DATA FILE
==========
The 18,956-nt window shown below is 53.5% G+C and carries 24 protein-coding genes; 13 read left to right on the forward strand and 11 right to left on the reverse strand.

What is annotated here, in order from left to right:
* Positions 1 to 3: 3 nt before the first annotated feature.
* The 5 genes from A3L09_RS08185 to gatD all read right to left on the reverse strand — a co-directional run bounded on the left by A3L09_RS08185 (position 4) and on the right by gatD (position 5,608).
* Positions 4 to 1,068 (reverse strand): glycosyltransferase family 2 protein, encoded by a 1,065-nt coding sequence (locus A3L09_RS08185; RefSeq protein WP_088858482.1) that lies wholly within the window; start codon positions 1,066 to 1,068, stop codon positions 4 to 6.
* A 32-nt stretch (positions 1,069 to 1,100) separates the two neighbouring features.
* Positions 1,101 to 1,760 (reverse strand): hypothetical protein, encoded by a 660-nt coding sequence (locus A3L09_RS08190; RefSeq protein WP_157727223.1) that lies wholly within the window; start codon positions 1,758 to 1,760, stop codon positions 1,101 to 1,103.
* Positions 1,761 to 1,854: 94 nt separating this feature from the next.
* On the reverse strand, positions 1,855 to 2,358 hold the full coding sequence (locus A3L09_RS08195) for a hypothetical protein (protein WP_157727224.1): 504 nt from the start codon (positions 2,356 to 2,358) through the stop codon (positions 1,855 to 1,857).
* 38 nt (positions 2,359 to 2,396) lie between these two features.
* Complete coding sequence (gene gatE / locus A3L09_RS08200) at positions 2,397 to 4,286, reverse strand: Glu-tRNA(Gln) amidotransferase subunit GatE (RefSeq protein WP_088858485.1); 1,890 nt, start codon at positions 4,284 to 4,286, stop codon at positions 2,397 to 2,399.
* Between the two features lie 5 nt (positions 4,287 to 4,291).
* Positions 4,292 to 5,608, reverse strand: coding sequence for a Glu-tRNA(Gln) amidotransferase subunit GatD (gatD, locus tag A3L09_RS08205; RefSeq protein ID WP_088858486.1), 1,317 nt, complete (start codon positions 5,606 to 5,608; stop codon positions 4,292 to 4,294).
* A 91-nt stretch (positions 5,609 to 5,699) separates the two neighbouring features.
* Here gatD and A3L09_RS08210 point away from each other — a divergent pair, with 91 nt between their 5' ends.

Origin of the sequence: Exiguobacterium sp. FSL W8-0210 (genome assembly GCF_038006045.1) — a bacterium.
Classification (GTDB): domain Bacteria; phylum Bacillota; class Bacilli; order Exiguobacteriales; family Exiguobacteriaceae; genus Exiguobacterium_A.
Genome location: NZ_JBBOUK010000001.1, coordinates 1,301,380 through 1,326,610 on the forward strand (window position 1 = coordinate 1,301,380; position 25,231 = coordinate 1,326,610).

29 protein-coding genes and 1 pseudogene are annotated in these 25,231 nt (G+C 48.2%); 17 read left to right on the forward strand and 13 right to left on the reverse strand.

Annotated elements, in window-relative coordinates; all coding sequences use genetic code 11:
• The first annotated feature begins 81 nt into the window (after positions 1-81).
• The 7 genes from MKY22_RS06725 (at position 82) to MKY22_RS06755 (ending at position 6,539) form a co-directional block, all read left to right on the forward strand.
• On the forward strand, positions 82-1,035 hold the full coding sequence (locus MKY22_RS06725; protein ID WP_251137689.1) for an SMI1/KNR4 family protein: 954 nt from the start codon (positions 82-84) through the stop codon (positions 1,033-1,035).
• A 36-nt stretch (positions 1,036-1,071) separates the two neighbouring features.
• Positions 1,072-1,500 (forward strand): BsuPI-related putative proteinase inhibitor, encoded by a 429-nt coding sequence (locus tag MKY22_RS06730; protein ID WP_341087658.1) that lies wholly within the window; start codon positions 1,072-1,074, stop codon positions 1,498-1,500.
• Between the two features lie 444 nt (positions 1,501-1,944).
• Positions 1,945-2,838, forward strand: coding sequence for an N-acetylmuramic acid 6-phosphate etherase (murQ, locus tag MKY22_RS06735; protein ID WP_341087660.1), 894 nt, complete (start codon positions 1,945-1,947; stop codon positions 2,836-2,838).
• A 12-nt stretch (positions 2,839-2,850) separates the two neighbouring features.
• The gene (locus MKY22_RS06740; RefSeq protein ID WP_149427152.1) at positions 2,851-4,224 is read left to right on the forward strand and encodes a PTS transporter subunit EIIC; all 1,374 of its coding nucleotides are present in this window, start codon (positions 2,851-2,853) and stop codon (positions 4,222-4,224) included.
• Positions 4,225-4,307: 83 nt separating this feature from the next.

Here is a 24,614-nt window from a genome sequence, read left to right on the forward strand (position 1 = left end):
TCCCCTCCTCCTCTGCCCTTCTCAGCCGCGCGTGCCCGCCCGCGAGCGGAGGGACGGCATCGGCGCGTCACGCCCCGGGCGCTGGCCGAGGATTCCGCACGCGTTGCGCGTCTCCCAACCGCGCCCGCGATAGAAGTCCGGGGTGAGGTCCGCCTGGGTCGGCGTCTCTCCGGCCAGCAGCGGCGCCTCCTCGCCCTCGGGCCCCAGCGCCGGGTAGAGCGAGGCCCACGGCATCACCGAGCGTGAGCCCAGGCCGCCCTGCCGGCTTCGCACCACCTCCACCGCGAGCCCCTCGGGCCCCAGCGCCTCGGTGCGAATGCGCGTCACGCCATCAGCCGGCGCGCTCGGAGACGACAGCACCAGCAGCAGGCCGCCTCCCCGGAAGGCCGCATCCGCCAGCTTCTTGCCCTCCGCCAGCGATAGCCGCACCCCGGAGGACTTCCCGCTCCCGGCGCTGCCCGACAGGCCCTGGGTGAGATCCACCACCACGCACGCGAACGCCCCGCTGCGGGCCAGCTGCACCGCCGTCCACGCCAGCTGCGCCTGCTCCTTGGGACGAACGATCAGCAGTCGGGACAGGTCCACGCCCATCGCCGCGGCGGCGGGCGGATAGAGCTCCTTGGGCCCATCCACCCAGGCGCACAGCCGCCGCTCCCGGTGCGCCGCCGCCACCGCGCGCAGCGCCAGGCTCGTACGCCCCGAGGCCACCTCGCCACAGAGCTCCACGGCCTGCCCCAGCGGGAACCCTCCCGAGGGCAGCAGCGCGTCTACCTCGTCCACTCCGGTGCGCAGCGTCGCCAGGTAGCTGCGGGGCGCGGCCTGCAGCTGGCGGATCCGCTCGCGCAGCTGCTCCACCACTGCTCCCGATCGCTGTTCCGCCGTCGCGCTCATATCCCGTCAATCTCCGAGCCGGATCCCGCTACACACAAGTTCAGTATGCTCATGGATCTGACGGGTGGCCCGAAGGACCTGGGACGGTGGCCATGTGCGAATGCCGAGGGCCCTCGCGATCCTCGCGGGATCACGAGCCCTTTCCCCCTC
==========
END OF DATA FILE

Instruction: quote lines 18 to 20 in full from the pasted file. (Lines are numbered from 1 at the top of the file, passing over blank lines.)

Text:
Genome location: NZ_JBBOUK010000001.1, coordinates 1,301,380 through 1,326,610 on the forward strand (window position 1 = coordinate 1,301,380; position 25,231 = coordinate 1,326,610).

29 protein-coding genes and 1 pseudogene are annotated in these 25,231 nt (G+C 48.2%); 17 read left to right on the forward strand and 13 right to left on the reverse strand.

Annotated elements, in window-relative coordinates; all coding sequences use genetic code 11: